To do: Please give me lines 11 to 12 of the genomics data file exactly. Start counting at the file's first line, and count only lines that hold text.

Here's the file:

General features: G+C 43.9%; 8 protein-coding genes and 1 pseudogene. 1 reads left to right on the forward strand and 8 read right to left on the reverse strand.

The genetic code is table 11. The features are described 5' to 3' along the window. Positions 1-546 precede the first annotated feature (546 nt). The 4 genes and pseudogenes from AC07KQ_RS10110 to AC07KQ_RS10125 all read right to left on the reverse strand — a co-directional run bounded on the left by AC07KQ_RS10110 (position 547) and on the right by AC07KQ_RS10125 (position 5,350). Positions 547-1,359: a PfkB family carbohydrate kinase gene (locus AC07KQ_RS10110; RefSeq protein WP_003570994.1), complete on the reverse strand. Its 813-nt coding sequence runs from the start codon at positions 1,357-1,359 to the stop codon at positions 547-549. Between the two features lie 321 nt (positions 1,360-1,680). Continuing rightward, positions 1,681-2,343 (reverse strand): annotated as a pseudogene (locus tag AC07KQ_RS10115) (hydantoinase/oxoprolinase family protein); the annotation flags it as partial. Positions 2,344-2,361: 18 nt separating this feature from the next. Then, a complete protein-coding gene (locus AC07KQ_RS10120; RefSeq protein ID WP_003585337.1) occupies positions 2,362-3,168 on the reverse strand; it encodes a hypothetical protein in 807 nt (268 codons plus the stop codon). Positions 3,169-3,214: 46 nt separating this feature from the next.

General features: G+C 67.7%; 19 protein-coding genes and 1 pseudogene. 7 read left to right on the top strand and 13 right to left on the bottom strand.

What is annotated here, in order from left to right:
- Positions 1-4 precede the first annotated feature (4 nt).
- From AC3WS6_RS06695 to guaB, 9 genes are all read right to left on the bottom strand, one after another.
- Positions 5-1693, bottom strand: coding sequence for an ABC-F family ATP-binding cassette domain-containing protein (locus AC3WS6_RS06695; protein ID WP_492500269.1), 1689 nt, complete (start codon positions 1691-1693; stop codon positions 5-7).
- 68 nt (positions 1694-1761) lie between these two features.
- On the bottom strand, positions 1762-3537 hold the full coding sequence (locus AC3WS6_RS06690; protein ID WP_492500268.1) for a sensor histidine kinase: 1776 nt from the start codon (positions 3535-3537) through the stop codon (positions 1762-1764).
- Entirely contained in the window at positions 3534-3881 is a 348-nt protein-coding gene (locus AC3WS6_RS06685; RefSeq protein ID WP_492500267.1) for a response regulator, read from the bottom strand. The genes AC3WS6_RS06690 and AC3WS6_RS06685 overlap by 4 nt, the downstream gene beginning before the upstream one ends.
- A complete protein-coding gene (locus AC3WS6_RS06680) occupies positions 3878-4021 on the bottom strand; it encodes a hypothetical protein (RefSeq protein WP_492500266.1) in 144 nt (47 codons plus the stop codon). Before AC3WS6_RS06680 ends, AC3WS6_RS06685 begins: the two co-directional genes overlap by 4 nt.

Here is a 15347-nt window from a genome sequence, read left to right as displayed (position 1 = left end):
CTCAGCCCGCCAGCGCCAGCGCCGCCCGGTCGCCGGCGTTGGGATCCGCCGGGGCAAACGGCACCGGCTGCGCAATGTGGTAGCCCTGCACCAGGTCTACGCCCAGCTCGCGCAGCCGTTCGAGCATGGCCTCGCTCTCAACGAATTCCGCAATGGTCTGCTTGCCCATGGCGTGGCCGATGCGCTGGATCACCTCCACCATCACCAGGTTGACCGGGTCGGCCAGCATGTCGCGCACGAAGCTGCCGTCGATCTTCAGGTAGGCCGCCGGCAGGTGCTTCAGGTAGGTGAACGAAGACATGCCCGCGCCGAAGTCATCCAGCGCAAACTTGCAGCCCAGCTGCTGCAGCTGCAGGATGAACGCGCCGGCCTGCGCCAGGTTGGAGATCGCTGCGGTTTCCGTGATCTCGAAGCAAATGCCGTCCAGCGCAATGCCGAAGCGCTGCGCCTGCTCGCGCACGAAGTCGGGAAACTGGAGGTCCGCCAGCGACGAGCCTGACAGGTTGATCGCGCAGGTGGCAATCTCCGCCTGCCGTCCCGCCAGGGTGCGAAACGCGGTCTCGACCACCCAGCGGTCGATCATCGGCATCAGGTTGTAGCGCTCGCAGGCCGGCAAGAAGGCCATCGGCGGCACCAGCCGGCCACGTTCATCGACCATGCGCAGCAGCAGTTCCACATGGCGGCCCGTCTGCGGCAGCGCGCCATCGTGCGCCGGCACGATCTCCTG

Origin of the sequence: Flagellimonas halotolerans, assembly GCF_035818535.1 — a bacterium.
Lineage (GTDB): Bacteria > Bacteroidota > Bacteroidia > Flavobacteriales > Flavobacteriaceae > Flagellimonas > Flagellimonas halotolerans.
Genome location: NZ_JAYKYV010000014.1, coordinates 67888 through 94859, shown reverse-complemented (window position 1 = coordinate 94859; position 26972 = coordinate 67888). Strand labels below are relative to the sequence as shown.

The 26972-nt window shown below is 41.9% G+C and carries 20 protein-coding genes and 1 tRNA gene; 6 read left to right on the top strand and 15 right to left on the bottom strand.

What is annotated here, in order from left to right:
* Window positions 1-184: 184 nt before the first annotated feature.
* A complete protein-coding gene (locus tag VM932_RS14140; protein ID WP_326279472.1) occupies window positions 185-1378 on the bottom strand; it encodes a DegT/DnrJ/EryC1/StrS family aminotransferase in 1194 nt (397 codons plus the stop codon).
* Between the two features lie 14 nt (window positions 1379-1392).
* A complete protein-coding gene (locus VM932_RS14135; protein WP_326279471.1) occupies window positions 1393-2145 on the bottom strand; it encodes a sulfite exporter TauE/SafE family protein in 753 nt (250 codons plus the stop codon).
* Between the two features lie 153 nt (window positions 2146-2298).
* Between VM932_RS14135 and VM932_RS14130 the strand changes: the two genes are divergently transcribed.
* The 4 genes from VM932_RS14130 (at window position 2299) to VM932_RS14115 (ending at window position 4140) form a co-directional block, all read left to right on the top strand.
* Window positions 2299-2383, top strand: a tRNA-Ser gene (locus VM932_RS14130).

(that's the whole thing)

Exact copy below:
- A complete protein-coding gene (locus AC3WS6_RS06680) occupies positions 3878-4021 on the bottom strand; it encodes a hypothetical protein (RefSeq protein WP_492500266.1) in 144 nt (47 codons plus the stop codon). Before AC3WS6_RS06680 ends, AC3WS6_RS06685 begins: the two co-directional genes overlap by 4 nt.

Here is a 15347-nt window from a genome sequence, read left to right as displayed (position 1 = left end):